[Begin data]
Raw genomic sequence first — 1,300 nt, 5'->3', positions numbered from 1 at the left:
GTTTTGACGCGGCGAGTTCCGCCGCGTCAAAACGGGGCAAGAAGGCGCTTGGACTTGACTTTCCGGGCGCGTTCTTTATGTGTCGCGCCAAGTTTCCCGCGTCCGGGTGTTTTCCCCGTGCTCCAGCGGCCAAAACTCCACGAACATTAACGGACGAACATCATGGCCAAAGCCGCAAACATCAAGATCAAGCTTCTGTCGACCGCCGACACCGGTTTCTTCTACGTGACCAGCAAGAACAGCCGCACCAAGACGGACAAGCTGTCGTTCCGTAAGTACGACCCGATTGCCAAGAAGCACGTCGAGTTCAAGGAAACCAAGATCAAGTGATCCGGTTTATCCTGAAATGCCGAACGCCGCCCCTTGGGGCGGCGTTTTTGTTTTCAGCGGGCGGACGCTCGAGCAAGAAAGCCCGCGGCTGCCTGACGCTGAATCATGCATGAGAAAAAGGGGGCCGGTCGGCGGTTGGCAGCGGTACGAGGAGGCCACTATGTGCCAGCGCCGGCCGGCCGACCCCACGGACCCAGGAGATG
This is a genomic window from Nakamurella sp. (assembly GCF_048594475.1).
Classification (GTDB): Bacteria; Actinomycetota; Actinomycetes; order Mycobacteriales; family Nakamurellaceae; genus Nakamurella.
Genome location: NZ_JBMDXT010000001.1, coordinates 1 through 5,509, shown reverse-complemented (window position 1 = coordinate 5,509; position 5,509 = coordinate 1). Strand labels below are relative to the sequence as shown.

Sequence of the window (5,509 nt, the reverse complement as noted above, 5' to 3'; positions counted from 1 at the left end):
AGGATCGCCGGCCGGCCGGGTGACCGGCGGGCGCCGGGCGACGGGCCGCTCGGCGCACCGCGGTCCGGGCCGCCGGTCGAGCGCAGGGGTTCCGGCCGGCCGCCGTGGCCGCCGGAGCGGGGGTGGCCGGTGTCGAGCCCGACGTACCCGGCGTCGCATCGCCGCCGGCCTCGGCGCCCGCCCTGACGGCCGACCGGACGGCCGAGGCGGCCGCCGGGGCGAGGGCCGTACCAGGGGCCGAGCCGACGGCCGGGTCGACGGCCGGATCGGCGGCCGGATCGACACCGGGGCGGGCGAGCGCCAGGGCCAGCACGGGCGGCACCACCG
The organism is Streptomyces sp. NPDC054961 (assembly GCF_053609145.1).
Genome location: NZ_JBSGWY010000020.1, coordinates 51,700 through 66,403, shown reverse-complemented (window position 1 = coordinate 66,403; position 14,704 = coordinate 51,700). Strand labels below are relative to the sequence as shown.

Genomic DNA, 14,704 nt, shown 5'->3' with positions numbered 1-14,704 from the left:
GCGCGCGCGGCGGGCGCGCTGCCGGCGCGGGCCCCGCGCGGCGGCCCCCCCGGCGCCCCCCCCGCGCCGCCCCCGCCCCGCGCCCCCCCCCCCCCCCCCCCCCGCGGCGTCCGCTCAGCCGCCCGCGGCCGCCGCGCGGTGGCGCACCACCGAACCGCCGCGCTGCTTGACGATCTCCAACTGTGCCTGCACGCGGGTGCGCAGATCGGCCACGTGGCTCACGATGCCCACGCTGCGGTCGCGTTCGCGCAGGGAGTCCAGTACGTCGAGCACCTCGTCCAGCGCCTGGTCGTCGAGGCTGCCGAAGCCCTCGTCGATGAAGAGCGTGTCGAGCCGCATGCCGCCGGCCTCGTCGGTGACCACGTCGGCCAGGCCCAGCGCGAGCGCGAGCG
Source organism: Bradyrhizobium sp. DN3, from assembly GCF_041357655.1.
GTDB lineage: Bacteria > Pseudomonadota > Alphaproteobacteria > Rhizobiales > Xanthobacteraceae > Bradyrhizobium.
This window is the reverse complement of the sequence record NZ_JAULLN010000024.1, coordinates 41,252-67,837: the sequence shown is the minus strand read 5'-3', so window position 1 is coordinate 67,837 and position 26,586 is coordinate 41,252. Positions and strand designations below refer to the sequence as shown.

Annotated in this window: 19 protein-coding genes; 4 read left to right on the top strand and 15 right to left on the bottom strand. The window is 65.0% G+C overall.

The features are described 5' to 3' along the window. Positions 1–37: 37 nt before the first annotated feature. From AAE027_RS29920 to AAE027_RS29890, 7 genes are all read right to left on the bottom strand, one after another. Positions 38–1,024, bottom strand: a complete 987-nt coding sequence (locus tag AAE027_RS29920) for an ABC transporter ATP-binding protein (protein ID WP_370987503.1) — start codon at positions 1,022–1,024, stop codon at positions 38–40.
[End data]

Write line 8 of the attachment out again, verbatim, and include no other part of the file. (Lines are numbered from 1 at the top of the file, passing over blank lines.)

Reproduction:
The organism is Streptomyces sp. NPDC054961 (assembly GCF_053609145.1).